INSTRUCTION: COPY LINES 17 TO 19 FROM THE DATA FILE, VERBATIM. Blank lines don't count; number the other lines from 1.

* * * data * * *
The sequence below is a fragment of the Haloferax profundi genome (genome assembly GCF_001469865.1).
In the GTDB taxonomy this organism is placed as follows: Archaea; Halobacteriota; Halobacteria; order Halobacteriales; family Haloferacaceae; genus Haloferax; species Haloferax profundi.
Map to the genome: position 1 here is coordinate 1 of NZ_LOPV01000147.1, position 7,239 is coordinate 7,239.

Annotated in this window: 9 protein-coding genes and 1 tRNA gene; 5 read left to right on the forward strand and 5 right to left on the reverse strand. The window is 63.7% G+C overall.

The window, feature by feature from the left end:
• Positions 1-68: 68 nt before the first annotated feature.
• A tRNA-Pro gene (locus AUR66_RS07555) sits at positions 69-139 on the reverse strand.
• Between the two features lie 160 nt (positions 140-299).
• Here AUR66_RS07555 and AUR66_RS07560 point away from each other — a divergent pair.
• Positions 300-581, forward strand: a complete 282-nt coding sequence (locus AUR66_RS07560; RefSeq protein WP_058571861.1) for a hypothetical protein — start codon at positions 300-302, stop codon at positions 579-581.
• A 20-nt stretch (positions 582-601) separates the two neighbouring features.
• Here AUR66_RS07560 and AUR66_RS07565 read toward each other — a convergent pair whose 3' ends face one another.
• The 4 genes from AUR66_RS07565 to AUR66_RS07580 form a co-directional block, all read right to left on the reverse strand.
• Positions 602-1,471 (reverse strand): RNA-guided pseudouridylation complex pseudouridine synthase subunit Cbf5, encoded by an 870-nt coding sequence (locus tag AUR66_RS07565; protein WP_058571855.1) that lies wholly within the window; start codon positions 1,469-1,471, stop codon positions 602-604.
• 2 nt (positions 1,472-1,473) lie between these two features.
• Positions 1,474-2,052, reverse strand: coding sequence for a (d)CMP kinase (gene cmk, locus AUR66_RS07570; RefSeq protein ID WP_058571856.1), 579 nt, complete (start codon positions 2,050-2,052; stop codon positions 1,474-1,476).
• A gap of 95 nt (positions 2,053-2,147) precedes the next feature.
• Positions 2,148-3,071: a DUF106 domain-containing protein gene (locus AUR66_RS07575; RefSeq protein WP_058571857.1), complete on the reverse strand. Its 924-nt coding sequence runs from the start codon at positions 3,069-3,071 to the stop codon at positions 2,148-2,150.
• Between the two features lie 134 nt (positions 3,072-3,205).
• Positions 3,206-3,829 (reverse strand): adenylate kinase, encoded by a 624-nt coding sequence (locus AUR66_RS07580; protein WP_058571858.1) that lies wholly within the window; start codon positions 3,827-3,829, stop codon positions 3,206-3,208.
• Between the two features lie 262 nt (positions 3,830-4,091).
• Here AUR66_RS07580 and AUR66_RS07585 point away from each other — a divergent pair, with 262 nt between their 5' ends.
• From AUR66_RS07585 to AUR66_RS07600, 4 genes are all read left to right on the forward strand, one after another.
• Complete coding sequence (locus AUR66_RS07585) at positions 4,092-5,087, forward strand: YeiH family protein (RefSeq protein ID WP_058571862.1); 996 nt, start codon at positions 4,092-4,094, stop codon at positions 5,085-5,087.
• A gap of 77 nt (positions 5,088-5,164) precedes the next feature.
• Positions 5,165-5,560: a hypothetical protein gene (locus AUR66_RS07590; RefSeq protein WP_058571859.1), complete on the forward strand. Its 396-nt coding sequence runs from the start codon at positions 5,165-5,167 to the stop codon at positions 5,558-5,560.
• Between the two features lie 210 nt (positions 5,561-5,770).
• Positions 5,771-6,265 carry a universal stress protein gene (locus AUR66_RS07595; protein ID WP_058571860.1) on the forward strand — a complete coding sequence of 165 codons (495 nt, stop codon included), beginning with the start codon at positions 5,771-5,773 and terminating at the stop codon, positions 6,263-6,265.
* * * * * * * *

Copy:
• A gap of 95 nt (positions 2,053-2,147) precedes the next feature.
• Positions 2,148-3,071: a DUF106 domain-containing protein gene (locus AUR66_RS07575; RefSeq protein WP_058571857.1), complete on the reverse strand. Its 924-nt coding sequence runs from the start codon at positions 3,069-3,071 to the stop codon at positions 2,148-2,150.
• Between the two features lie 134 nt (positions 3,072-3,205).